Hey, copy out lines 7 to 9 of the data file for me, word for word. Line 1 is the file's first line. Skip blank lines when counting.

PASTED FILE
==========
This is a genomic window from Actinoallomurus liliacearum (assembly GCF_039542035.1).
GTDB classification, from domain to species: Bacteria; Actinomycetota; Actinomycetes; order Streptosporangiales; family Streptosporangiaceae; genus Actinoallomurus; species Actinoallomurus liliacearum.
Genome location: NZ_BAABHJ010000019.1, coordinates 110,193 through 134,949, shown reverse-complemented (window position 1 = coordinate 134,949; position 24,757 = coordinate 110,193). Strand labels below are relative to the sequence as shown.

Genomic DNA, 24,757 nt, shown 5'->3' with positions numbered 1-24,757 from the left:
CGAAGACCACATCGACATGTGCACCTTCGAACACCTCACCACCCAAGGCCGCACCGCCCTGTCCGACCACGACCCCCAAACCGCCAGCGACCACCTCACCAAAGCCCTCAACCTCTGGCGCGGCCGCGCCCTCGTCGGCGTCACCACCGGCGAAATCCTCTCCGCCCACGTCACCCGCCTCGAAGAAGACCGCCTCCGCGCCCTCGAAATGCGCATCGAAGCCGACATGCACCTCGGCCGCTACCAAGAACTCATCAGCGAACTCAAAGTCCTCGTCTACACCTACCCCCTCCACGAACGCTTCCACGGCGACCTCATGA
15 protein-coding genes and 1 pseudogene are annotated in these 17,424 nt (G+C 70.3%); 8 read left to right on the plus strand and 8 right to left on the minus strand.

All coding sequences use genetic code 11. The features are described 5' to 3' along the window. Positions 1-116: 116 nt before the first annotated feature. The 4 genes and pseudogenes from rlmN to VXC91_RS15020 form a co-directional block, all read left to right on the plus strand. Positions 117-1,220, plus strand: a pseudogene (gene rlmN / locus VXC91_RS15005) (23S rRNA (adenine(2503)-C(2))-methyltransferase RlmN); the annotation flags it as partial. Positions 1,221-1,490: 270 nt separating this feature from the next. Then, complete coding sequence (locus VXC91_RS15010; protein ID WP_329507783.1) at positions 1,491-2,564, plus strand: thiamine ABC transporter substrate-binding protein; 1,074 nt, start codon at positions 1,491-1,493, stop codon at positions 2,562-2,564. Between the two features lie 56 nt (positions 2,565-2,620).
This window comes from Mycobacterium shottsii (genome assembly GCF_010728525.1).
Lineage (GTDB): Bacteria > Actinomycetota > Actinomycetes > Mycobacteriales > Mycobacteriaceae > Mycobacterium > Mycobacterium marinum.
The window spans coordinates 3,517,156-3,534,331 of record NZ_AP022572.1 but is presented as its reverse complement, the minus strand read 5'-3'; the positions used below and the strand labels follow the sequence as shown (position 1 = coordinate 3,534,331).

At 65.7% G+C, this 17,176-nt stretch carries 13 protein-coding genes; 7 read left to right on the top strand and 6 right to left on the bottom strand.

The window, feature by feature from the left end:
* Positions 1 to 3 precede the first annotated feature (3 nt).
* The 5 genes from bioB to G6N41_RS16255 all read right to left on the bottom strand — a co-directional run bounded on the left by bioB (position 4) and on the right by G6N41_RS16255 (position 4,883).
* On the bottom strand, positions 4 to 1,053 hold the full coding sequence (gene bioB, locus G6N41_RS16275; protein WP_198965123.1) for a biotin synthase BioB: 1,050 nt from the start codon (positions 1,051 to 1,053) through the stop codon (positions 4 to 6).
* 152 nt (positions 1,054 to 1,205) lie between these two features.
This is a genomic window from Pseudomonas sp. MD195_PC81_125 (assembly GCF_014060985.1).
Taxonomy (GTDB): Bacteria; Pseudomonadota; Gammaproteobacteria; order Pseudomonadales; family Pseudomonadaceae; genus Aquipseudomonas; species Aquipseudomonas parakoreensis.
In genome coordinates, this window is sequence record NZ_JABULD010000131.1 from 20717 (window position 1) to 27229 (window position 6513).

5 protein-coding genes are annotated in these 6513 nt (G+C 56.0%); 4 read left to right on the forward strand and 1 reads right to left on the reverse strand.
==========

All coding sequences use genetic code 11. The features are described 5' to 3' along the window. Positions 1-116: 116 nt before the first annotated feature. The 4 genes and pseudogenes from rlmN to VXC91_RS15020 form a co-directional block, all read left to right on the plus strand. Positions 117-1,220, plus strand: a pseudogene (gene rlmN / locus VXC91_RS15005) (23S rRNA (adenine(2503)-C(2))-methyltransferase RlmN); the annotation flags it as partial. Positions 1,221-1,490: 270 nt separating this feature from the next. Then, complete coding sequence (locus VXC91_RS15010; protein ID WP_329507783.1) at positions 1,491-2,564, plus strand: thiamine ABC transporter substrate-binding protein; 1,074 nt, start codon at positions 1,491-1,493, stop codon at positions 2,562-2,564. Between the two features lie 56 nt (positions 2,565-2,620).
This window comes from Mycobacterium shottsii (genome assembly GCF_010728525.1).
Lineage (GTDB): Bacteria > Actinomycetota > Actinomycetes > Mycobacteriales > Mycobacteriaceae > Mycobacterium > Mycobacterium marinum.